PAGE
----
Spiritual State of the Meeting – South Mountain 2011

The first meeting for Quaker Worship and fellowship held at the Maryland Correctional Institution of Hagerstown was held on January 1, 2005. Since that time the fellowship has remained under the spiritual guidance and commitment of many Friends from the Patapsco Friends Meeting (Care & Ministry Committee). In the ensuing years the meeting for Quaker worship would go on to be recognized as South Mountain Friends Fellowship here at the prison.

On March 3, 2012, in a joint celebration, members and attenders from South Mountain Friends Fellowship, and, Patapsco Friends Meeting, celebrated our Seventh Annual Gathering and Celebration at the prison. In attendance was 11 visitors from PFM, and, six prisoners held at the prison. Of the 11 visitors attending from PFM, seven were regularly attending Friends, accompanied by 4 Friends from Patapsco who were able to participate in this year’s gathering and celebration for the first time. The celebration included worship, singing with the accompaniment of a guitar, the introduction of Queries, small work discussion(s), Reflection and the sharing of light snacks and refreshments made possible by the prison administration. Also presented during the gathering was a correspondence from B.Y.M. recognizing SMFF and the light that shines behind these prison walls. And for the first time, pictures were taken during the gathering and celebration to serve as a lasting memory of this day amongst friends.

During the past year, South Mountain Friends Fellowship has undertaken a number of Quaker faith and worship activities intended to further advance the Quaker tradition of worship. One activity that has generated the most notable interest by the entire Fellowship is when the group follows the leading of Patapsco Friends Meeting by reading and reviewing the publications read at PFM. Quaker Strongholds, Patricia Dullman, Quaker Faith and Practice, and most recently, Creeds and Quakers (What’s Belief Got to do With it?) by: Robert Griswold.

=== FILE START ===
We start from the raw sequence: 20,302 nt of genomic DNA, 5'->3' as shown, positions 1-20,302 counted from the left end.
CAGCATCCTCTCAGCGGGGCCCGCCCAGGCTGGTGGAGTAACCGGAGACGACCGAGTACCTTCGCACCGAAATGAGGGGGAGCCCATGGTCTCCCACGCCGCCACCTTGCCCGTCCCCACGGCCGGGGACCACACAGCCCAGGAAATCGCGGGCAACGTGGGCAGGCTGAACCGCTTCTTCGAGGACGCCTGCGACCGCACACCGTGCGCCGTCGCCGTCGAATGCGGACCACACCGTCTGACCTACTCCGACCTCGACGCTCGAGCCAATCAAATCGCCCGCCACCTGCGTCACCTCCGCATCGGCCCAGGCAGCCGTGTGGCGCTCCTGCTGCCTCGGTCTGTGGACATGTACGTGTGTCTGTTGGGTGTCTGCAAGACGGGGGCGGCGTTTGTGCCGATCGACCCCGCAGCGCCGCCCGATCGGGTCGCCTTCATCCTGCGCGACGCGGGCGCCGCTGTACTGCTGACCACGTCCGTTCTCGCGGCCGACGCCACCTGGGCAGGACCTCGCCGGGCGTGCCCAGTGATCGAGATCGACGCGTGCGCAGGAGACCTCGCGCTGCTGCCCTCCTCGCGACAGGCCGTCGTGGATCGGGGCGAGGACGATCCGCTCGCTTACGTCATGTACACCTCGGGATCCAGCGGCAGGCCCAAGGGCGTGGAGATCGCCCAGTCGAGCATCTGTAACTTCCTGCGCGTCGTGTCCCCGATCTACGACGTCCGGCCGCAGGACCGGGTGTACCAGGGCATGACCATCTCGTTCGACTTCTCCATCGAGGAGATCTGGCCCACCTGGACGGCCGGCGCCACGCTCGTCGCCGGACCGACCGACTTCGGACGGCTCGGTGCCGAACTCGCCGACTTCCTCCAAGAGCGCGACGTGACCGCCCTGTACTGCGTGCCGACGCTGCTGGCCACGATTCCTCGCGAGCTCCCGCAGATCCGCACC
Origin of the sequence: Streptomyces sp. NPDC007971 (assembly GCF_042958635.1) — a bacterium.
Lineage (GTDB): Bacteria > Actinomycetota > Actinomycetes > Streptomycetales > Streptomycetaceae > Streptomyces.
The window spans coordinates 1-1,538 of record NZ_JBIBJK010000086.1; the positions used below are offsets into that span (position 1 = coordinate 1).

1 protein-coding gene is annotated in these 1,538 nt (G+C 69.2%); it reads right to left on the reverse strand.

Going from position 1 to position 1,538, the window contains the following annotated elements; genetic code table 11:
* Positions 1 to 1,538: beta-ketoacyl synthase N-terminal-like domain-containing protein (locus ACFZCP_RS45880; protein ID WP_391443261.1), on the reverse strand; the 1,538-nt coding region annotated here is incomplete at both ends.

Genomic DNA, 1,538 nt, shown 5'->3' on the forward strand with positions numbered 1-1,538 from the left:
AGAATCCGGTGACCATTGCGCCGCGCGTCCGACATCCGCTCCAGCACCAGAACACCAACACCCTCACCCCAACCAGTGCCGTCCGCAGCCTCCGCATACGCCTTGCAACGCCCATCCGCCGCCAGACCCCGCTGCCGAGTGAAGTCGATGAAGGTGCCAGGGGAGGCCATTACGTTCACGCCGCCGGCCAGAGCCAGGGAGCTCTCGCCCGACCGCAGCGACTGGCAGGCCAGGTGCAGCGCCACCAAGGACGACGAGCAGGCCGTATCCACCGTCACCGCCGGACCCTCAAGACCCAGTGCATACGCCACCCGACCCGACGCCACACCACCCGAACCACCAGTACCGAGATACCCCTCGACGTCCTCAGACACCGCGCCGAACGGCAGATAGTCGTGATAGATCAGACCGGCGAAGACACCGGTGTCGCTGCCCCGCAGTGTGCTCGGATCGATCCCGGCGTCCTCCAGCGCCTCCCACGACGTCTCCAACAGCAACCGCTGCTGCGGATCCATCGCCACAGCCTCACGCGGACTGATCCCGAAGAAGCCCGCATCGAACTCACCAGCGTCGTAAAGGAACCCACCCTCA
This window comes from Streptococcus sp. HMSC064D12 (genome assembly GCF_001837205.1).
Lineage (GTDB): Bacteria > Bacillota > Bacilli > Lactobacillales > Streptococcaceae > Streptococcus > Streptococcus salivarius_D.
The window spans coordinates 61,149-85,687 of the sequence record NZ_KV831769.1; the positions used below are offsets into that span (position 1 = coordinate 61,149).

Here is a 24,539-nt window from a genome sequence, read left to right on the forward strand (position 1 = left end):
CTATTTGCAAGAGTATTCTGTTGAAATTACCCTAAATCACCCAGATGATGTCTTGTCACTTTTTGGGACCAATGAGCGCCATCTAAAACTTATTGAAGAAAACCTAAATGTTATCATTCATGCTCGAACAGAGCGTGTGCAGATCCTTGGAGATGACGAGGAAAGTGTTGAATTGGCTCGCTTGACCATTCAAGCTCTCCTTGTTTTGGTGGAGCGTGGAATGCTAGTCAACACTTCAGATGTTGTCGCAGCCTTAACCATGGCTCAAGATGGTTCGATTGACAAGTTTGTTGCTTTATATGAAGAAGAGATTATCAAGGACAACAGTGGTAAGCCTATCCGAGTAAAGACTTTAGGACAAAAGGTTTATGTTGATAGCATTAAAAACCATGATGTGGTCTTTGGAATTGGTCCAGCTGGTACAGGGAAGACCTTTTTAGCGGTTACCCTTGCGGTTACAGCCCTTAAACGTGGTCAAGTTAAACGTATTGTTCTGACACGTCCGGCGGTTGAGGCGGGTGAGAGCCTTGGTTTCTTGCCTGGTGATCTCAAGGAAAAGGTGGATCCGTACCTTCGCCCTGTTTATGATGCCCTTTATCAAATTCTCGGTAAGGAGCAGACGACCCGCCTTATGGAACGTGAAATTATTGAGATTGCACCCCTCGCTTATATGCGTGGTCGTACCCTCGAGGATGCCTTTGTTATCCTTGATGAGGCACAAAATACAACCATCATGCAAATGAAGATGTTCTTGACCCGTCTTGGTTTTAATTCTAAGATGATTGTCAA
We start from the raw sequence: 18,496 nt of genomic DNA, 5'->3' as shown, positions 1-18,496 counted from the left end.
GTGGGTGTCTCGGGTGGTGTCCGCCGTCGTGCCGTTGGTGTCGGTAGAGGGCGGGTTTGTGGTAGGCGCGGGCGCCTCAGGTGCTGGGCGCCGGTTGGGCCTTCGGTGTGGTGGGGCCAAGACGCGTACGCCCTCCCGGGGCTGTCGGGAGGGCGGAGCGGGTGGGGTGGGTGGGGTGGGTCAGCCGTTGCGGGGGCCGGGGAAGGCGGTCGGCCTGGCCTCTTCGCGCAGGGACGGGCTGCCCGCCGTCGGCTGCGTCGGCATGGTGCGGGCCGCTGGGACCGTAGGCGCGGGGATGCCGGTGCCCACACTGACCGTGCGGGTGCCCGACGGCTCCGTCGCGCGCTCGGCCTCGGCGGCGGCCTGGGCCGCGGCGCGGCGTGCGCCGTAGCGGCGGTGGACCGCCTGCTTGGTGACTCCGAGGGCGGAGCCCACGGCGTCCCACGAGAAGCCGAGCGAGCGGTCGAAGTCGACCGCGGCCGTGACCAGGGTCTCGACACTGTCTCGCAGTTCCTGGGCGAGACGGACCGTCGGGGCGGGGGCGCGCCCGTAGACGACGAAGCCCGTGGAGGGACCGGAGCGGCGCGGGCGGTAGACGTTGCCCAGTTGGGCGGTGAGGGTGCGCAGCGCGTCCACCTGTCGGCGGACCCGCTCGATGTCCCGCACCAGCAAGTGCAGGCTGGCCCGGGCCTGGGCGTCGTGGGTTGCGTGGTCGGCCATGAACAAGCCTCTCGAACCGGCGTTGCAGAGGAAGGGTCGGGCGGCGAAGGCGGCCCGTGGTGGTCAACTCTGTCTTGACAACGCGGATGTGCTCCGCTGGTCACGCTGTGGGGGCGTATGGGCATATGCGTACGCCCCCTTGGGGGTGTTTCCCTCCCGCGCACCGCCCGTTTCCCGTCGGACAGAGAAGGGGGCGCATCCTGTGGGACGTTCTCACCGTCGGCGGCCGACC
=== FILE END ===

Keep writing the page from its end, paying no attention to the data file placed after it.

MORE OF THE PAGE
Members and Attenders of South Mountain Friends Fellowship are able to receive Friends Journal on a monthly basis, made possible by the generosity of Patapsco Friends. Our appreciation is multiplied as we are aware of the cost factor involved, as this practice extends back a number of years. Friends Journal, March 2012, focused on Crime and Punishment. Content included such examples as, Cain: Reflections on Restorative Justice II Prison Visitation: Lifeline to the Outside World II Demythologizing a Ministry. Other articles of importance included, A Quaker Stand Against Mass Incarceration II and II Advocating for Children of Prisoners. The March 2012 was a genuinely good read for everyone and anyone interested in such a strong social concern for prisons in America and the Quakers who make a difference, (both past and present).

In the April 2012 issue of the Friends Journal was an open letter to the Editor by a Friend who has made a life changing impact on this writer’s life, and others who attended Quaker Meeting in Jessup, MD. Mr. Jack Fogarty’s letter covered a forty year span of prison ministry and advocacy from Sandy Spring Friends Meeting. However, as the only prison in the state of Maryland at the time that held meetings, attending Quaker meeting in that Jessup prison changed my life, and the lives of many others, some of whom remain imprisoned, most were eventually freed. Thank you Jack. And Thank you to the many others who traveled to the Jessup prison, twice a month, for forty years.

And Thank you to all of those Friends from Patapsco Meeting who travel hundreds of miles in order that prisoners attending South Mountain Friends Fellowship might see the light, know the light, and live in the light.

In conclusion, a story message as it appeared in the March 2012 issue of Friends Journal:

Going to see Gary
He says he’s come to terms
with it, finally accepts the full
impact of “life sentence with no possibility of parole”
after fighting it for 30 years. He says he’s okay with it
but I wonder.It’s raining today.
I drive home and hear
the wet hiss of the tires,
a sound I can make
but he cannot.
Nor a thousand other things.

Ken Gibble // Greencastle, PA. Friends Journal 3/12 P.13

Share
This entry was posted in South Mountain. Bookmark the permalink.